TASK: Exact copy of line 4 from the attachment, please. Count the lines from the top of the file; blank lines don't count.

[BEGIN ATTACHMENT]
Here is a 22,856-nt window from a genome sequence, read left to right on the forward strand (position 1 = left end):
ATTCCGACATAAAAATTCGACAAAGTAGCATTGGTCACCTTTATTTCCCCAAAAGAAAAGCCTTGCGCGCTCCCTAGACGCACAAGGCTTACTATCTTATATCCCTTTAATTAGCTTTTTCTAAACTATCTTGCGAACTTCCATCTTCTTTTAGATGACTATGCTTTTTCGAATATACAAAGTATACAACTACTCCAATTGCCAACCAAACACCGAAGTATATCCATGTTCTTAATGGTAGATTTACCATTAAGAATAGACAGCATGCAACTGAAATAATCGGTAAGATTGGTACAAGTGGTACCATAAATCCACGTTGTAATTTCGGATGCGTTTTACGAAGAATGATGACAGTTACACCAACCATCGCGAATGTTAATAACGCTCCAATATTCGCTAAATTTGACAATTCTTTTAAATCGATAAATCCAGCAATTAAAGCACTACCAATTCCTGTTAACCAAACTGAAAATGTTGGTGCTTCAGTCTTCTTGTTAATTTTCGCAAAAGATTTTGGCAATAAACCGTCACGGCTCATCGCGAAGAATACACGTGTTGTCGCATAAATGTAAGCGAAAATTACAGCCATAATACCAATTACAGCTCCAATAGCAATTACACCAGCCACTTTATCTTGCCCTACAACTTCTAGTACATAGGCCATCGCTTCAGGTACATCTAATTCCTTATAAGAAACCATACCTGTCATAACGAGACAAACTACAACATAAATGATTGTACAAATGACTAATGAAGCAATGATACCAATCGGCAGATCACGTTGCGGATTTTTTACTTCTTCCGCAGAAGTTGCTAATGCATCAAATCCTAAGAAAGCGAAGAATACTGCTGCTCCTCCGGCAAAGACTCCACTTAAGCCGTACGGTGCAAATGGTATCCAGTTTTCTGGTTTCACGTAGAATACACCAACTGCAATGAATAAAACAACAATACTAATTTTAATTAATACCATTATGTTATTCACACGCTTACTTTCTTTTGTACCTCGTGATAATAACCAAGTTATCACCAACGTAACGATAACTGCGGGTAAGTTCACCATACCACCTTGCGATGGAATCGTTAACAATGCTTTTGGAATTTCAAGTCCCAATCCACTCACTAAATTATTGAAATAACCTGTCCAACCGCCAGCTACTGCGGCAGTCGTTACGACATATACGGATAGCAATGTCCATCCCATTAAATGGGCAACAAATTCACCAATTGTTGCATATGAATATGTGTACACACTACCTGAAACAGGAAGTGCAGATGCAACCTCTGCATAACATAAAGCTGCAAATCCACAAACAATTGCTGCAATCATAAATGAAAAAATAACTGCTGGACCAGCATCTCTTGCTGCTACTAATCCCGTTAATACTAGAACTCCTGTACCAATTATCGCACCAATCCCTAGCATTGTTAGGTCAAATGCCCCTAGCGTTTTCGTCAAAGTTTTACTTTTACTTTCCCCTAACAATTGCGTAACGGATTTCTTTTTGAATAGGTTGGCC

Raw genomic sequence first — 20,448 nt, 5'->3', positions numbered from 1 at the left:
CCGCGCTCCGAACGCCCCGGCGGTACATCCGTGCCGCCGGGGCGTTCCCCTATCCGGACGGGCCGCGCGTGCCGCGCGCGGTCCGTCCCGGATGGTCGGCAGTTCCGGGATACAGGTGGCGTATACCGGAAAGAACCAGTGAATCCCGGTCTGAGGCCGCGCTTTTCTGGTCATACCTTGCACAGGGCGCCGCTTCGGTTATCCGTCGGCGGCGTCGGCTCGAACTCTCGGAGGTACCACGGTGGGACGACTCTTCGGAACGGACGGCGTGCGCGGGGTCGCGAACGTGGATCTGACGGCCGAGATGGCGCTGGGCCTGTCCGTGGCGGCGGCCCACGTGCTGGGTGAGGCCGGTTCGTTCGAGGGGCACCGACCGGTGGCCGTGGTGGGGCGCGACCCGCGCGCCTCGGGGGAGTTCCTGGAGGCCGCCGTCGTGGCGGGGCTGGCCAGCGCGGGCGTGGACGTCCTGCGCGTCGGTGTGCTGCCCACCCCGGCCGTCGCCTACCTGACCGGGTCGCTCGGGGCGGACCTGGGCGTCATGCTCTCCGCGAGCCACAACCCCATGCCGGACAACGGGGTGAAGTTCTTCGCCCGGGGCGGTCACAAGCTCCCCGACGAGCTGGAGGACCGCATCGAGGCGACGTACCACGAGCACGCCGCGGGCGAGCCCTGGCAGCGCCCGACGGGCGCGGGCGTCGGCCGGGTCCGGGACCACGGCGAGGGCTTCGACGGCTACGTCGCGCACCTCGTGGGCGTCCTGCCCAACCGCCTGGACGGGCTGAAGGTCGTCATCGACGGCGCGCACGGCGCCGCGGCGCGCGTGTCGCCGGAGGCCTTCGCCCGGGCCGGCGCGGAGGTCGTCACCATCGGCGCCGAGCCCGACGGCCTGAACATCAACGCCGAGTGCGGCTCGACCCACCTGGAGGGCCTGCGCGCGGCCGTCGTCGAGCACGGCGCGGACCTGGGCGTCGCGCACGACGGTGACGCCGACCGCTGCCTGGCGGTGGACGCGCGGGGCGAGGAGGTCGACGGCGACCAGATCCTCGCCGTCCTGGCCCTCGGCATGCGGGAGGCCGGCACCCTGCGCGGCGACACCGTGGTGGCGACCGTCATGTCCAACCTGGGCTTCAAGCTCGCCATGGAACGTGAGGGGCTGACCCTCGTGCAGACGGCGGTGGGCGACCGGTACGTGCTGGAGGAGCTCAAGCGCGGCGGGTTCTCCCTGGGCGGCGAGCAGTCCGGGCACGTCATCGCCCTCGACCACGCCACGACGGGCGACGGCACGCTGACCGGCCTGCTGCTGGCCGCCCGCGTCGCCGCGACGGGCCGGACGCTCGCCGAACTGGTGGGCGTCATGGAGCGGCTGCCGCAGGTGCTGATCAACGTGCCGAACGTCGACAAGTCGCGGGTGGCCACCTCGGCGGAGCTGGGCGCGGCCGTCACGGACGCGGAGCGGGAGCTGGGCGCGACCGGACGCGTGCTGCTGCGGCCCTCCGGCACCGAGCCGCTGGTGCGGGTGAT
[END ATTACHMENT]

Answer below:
CCGCGCTCCGAACGCCCCGGCGGTACATCCGTGCCGCCGGGGCGTTCCCCTATCCGGACGGGCCGCGCGTGCCGCGCGCGGTCCGTCCCGGATGGTCGGCAGTTCCGGGATACAGGTGGCGTATACCGGAAAGAACCAGTGAATCCCGGTCTGAGGCCGCGCTTTTCTGGTCATACCTTGCACAGGGCGCCGCTTCGGTTATCCGTCGGCGGCGTCGGCTCGAACTCTCGGAGGTACCACGGTGGGACGACTCTTCGGAACGGACGGCGTGCGCGGGGTCGCGAACGTGGATCTGACGGCCGAGATGGCGCTGGGCCTGTCCGTGGCGGCGGCCCACGTGCTGGGTGAGGCCGGTTCGTTCGAGGGGCACCGACCGGTGGCCGTGGTGGGGCGCGACCCGCGCGCCTCGGGGGAGTTCCTGGAGGCCGCCGTCGTGGCGGGGCTGGCCAGCGCGGGCGTGGACGTCCTGCGCGTCGGTGTGCTGCCCACCCCGGCCGTCGCCTACCTGACCGGGTCGCTCGGGGCGGACCTGGGCGTCATGCTCTCCGCGAGCCACAACCCCATGCCGGACAACGGGGTGAAGTTCTTCGCCCGGGGCGGTCACAAGCTCCCCGACGAGCTGGAGGACCGCATCGAGGCGACGTACCACGAGCACGCCGCGGGCGAGCCCTGGCAGCGCCCGACGGGCGCGGGCGTCGGCCGGGTCCGGGACCACGGCGAGGGCTTCGACGGCTACGTCGCGCACCTCGTGGGCGTCCTGCCCAACCGCCTGGACGGGCTGAAGGTCGTCATCGACGGCGCGCACGGCGCCGCGGCGCGCGTGTCGCCGGAGGCCTTCGCCCGGGCCGGCGCGGAGGTCGTCACCATCGGCGCCGAGCCCGACGGCCTGAACATCAACGCCGAGTGCGGCTCGACCCACCTGGAGGGCCTGCGCGCGGCCGTCGTCGAGCACGGCGCGGACCTGGGCGTCGCGCACGACGGTGACGCCGACCGCTGCCTGGCGGTGGACGCGCGGGGCGAGGAGGTCGACGGCGACCAGATCCTCGCCGTCCTGGCCCTCGGCATGCGGGAGGCCGGCACCCTGCGCGGCGACACCGTGGTGGCGACCGTCATGTCCAACCTGGGCTTCAAGCTCGCCATGGAACGTGAGGGGCTGACCCTCGTGCAGACGGCGGTGGGCGACCGGTACGTGCTGGAGGAGCTCAAGCGCGGCGGGTTCTCCCTGGGCGGCGAGCAGTCCGGGCACGTCATCGCCCTCGACCACGCCACGACGGGCGACGGCACGCTGACCGGCCTGCTGCTGGCCGCCCGCGTCGCCGCGACGGGCCGGACGCTCGCCGAACTGGTGGGCGTCATGGAGCGGCTGCCGCAGGTGCTGATCAACGTGCCGAACGTCGACAAGTCGCGGGTGGCCACCTCGGCGGAGCTGGGCGCGGCCGTCACGGACGCGGAGCGGGAGCTGGGCGCGACCGGACGCGTGCTGCTGCGGCCCTCCGGCACCGAGCCGCTGGTGCGGGTGAT